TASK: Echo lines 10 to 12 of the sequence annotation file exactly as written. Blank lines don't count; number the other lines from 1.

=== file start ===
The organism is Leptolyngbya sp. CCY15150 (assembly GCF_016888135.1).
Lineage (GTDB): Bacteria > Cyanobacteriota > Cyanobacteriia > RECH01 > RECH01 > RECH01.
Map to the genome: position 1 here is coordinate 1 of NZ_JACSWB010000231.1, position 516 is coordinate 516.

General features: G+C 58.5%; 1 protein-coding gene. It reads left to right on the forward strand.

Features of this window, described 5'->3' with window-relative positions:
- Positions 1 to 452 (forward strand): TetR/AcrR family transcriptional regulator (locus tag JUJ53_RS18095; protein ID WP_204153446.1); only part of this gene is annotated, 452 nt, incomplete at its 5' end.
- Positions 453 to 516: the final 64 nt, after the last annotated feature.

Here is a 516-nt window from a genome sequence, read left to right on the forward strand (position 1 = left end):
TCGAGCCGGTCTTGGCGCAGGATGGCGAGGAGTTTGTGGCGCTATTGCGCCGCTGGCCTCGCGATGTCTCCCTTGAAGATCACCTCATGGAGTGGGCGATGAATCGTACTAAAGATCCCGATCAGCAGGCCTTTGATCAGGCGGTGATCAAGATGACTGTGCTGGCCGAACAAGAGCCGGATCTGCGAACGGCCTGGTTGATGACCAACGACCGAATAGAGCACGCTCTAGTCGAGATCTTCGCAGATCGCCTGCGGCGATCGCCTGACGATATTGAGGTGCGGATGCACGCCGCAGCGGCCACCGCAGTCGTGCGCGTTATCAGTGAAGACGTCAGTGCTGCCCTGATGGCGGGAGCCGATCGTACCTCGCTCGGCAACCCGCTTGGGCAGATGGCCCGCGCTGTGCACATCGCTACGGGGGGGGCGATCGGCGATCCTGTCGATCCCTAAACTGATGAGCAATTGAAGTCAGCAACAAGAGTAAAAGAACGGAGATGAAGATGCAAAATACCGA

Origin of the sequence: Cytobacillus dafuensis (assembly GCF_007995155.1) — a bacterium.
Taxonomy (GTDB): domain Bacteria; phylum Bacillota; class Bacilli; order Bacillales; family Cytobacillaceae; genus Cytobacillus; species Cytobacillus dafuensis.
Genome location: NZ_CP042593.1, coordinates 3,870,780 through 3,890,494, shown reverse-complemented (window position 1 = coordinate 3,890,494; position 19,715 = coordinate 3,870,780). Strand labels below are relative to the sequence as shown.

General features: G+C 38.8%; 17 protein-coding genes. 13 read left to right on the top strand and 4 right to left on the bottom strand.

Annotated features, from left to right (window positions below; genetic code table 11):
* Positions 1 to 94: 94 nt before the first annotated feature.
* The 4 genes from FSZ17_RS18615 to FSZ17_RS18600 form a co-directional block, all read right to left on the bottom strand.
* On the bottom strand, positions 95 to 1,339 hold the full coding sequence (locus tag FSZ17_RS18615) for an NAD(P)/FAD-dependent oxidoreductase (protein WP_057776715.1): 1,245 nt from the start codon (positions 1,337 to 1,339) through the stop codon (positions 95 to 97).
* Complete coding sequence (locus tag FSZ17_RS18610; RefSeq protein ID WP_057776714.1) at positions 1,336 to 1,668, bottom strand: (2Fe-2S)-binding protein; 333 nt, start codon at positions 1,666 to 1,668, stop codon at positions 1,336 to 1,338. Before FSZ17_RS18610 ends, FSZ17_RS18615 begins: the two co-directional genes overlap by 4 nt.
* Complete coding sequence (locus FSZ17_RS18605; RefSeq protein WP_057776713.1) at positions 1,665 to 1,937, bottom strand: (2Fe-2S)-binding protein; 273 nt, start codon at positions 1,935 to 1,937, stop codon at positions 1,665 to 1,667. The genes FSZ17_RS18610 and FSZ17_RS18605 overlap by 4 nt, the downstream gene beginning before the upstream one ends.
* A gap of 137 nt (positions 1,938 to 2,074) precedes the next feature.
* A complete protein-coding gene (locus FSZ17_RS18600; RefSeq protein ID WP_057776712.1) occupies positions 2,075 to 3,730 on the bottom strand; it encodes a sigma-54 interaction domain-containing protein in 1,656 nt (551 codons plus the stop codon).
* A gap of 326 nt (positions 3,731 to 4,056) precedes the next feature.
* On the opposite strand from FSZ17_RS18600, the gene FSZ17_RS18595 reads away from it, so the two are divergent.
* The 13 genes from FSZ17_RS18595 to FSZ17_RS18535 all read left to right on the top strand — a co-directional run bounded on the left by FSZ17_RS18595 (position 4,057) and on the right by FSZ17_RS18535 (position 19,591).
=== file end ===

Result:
Origin of the sequence: Cytobacillus dafuensis (assembly GCF_007995155.1) — a bacterium.
Taxonomy (GTDB): domain Bacteria; phylum Bacillota; class Bacilli; order Bacillales; family Cytobacillaceae; genus Cytobacillus; species Cytobacillus dafuensis.
Genome location: NZ_CP042593.1, coordinates 3,870,780 through 3,890,494, shown reverse-complemented (window position 1 = coordinate 3,890,494; position 19,715 = coordinate 3,870,780). Strand labels below are relative to the sequence as shown.